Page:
Yakov Borisovich Zel'dovich


Soviet astrophysicist, originally a specialist in nuclear physics. His cosmological theories led to more accurate determinations of the abundance of helium in older stars.
Zel'dovich was born in Minsk, studied at Leningrad (now St Petersburg), and in 1931 began work at the Soviet Academy of Sciences. During World War II he contributed research towards the war effort. He later worked at the Institute of Cosmic Research at the Space Research Institute of the Soviet Academy of Sciences in Moscow.
During the 1930s, Zel'dovich was involved in a research programme aimed at discovering the mechanism of oxidation of nitrogen during an explosion. He also wrote about the chemical reactions of explosions, the subsequent generation of shockwaves, and the related subjects of gas dynamics and flame propagation.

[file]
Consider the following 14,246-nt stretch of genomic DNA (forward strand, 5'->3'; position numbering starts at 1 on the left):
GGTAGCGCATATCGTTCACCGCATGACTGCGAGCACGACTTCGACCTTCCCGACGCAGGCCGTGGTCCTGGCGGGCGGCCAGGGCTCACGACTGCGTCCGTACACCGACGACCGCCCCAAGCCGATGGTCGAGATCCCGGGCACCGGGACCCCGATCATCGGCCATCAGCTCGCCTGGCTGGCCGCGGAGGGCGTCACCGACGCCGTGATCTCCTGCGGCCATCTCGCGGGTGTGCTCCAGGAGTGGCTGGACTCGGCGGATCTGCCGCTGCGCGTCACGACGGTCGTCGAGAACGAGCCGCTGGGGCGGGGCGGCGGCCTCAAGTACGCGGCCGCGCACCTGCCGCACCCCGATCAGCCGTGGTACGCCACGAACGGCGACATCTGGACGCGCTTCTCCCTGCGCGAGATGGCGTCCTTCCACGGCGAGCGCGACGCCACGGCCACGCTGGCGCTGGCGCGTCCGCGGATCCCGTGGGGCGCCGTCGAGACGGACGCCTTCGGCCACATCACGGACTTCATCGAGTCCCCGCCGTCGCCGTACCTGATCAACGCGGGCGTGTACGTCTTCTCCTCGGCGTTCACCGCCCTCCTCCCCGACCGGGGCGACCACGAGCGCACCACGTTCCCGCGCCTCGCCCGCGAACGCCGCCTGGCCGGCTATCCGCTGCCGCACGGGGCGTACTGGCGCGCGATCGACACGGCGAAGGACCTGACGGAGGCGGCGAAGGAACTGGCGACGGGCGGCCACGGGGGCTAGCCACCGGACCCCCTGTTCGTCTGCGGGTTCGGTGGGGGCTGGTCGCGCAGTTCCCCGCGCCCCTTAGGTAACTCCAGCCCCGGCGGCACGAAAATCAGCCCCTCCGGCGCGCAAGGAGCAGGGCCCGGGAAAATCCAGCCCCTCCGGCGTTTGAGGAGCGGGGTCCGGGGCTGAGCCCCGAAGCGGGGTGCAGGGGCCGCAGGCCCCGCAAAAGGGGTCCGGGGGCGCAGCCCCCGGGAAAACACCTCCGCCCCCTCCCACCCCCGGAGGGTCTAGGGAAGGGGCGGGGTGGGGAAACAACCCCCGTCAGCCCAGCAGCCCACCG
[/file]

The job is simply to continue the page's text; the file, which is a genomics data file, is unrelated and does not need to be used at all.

Zel'dovich participated in early work on the mechanism of fission during the radioactive decay of uranium. In the 1950s he developed an interest in cosmology and in such subjects as quark annihilation and neutrino detection. In 1967 he proposed that in its initial stages the universe was uniform in all directions, but that as it has expanded, this isotropy has diminished.

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